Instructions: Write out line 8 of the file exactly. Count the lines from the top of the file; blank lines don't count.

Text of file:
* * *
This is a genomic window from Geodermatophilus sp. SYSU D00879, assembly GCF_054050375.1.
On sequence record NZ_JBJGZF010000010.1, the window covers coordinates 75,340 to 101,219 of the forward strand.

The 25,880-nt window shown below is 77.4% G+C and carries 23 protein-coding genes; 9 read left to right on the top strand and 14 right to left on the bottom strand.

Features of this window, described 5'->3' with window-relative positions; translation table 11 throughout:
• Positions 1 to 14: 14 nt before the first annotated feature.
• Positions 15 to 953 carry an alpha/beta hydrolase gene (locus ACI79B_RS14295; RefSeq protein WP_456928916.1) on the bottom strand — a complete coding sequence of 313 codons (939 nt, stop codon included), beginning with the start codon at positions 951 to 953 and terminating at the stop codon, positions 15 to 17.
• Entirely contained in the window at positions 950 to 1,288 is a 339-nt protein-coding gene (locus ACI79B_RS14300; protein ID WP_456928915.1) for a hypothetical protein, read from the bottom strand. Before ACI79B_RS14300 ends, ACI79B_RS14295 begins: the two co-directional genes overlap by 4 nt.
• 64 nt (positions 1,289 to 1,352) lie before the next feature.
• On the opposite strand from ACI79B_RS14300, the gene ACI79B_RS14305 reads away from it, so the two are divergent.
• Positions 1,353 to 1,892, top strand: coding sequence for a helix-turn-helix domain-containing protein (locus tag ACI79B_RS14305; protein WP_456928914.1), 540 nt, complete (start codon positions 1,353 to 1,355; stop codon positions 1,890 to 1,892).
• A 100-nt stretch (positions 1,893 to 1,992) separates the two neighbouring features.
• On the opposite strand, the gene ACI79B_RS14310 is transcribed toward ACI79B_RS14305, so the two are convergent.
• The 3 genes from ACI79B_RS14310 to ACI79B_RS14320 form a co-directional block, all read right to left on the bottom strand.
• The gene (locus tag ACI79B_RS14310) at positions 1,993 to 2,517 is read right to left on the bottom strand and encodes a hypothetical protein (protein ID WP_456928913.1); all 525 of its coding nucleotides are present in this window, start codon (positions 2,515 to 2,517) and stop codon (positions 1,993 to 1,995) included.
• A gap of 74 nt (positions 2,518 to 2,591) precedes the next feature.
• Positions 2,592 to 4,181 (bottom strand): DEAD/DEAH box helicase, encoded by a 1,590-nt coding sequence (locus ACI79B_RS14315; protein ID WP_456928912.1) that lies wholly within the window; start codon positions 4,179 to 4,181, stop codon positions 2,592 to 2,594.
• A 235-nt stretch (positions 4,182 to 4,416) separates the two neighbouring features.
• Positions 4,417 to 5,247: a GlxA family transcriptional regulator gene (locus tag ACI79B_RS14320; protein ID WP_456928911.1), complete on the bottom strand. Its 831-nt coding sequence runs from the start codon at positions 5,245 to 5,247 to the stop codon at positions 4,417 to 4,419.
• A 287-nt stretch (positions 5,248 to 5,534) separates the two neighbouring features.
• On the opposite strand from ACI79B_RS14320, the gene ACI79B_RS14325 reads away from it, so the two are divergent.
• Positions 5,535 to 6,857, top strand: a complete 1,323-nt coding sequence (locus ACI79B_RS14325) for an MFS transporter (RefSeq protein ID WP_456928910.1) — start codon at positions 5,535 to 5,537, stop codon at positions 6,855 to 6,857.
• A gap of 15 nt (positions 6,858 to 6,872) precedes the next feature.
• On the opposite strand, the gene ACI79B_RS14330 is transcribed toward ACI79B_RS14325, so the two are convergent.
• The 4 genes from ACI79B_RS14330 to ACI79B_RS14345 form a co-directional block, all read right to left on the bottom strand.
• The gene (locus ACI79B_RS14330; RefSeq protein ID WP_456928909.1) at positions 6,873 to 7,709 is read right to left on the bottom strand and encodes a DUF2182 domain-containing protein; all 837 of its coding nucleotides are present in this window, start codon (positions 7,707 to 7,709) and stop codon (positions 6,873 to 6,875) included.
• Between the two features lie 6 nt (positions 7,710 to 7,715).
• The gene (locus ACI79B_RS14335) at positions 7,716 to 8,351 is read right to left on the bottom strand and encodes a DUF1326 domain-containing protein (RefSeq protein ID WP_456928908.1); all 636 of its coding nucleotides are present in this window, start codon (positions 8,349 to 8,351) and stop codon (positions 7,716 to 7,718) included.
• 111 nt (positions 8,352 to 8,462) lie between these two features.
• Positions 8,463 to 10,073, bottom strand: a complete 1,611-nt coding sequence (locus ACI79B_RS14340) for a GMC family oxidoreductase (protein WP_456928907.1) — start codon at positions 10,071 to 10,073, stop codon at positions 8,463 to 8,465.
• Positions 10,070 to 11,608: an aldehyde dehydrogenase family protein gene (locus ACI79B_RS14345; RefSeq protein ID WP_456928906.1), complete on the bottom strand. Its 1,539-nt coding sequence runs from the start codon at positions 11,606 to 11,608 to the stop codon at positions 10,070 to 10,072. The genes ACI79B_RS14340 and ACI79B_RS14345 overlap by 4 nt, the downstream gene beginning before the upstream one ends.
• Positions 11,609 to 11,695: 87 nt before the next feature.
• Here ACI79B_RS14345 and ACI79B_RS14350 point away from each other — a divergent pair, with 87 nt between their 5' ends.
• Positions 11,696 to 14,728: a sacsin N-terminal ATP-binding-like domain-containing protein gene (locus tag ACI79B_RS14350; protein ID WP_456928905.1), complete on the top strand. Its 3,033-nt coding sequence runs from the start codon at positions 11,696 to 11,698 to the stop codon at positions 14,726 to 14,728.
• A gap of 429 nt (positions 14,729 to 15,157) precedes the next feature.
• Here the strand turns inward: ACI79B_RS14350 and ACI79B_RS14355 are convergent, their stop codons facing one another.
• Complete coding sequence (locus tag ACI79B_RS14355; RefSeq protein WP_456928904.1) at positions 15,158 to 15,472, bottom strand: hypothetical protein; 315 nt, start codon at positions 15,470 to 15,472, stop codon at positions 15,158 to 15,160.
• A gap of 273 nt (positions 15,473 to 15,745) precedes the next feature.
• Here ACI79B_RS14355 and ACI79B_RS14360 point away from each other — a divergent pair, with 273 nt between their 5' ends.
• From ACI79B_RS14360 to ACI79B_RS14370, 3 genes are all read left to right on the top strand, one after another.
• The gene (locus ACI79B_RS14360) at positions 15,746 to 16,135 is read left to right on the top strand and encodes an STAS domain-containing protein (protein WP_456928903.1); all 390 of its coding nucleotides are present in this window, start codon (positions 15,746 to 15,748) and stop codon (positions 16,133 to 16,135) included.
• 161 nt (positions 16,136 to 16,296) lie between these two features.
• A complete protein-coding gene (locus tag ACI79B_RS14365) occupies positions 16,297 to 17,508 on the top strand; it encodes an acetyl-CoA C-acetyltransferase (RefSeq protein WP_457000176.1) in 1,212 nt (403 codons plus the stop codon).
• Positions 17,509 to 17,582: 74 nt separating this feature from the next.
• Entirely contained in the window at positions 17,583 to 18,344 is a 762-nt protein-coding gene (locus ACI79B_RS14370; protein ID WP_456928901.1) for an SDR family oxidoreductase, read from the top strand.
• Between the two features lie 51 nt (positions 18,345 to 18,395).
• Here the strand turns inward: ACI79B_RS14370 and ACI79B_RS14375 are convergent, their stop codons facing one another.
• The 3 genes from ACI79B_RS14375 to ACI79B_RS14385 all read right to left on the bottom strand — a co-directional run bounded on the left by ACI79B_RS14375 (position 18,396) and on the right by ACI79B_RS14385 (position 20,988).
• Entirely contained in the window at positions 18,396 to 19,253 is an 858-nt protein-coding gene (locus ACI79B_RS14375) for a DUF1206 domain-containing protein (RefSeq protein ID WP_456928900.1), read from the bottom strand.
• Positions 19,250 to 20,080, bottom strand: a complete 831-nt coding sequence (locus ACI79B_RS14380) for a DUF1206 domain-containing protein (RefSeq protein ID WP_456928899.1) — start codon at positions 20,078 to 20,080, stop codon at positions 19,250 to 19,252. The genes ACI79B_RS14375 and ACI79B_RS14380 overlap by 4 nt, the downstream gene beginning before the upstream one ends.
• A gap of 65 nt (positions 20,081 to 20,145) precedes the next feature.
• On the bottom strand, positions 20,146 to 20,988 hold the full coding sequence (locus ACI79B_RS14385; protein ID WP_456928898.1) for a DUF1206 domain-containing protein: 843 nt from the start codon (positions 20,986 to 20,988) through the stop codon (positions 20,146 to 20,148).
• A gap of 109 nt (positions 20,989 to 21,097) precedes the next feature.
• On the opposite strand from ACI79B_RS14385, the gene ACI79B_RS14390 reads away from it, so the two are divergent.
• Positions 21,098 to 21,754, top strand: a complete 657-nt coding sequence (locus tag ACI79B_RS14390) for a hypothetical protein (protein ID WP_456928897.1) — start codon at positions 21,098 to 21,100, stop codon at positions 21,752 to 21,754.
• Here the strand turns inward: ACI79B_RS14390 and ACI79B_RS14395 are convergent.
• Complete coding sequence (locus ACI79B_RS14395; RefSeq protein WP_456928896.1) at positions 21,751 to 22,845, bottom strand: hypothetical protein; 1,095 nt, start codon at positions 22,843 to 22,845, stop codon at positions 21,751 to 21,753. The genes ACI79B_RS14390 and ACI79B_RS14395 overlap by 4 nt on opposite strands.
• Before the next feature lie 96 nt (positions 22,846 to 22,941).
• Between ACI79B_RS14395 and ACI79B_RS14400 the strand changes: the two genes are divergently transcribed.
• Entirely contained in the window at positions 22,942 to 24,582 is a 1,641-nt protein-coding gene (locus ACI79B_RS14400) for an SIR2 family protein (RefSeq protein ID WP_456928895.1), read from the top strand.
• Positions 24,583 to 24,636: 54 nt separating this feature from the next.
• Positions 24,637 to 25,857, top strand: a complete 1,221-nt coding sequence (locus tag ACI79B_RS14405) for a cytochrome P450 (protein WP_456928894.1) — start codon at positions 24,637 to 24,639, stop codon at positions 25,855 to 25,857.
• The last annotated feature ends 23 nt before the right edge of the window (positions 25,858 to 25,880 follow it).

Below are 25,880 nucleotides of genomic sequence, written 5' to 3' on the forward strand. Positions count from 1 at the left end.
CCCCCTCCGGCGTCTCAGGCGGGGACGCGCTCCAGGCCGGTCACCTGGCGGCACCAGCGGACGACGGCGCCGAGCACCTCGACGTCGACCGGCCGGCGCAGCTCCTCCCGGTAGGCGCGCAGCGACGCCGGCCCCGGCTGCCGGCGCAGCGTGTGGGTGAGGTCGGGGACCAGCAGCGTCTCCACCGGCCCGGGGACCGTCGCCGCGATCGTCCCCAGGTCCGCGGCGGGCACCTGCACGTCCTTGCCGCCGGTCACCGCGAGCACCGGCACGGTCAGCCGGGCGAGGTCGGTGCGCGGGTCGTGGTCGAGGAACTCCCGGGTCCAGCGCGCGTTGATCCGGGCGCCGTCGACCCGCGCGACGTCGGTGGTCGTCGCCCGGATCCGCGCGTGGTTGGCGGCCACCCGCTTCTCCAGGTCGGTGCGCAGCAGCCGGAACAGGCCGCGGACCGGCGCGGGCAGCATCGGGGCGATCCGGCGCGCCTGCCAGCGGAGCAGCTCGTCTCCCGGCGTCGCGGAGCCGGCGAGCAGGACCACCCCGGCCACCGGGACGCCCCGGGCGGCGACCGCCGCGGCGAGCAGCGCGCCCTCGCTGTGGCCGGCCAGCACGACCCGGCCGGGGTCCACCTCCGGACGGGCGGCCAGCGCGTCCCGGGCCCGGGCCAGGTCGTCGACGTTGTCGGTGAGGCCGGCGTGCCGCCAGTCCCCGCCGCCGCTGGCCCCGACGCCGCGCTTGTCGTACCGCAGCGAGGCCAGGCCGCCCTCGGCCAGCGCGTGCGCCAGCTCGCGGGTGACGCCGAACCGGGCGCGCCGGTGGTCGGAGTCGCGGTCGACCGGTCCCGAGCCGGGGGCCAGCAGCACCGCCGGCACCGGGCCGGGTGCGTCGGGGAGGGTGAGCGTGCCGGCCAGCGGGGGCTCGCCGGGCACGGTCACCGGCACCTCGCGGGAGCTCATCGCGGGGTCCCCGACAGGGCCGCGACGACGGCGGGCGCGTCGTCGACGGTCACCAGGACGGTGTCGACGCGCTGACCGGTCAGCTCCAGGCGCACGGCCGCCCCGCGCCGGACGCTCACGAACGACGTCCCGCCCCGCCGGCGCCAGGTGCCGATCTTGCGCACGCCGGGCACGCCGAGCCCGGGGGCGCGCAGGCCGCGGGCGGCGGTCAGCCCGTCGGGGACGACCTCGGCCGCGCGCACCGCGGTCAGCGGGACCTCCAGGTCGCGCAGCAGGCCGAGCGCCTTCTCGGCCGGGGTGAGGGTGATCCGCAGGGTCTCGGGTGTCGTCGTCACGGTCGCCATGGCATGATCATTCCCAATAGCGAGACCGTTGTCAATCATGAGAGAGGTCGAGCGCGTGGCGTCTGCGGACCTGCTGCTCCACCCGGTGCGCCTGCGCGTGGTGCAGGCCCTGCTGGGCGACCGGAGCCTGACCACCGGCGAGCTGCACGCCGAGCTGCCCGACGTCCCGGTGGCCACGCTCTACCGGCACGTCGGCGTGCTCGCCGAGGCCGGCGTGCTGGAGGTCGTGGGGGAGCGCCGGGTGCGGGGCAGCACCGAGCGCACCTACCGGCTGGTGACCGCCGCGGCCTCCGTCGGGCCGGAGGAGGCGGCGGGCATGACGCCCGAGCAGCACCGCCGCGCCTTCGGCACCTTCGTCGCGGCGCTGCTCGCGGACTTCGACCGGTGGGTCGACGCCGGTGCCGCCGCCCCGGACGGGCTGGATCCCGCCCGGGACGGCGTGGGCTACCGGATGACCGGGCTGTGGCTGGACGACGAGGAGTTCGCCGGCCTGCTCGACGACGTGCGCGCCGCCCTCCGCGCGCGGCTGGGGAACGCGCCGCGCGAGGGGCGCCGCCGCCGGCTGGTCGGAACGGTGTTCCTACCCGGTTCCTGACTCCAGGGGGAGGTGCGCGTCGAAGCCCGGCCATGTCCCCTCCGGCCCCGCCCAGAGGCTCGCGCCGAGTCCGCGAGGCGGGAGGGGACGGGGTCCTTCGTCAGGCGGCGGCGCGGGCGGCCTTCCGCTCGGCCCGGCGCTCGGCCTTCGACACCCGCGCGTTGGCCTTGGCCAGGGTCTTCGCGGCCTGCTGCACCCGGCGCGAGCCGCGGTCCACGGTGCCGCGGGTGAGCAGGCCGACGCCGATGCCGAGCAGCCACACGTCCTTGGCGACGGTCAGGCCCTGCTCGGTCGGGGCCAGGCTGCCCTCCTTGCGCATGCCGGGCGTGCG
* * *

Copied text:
• 64 nt (positions 1,289 to 1,352) lie before the next feature.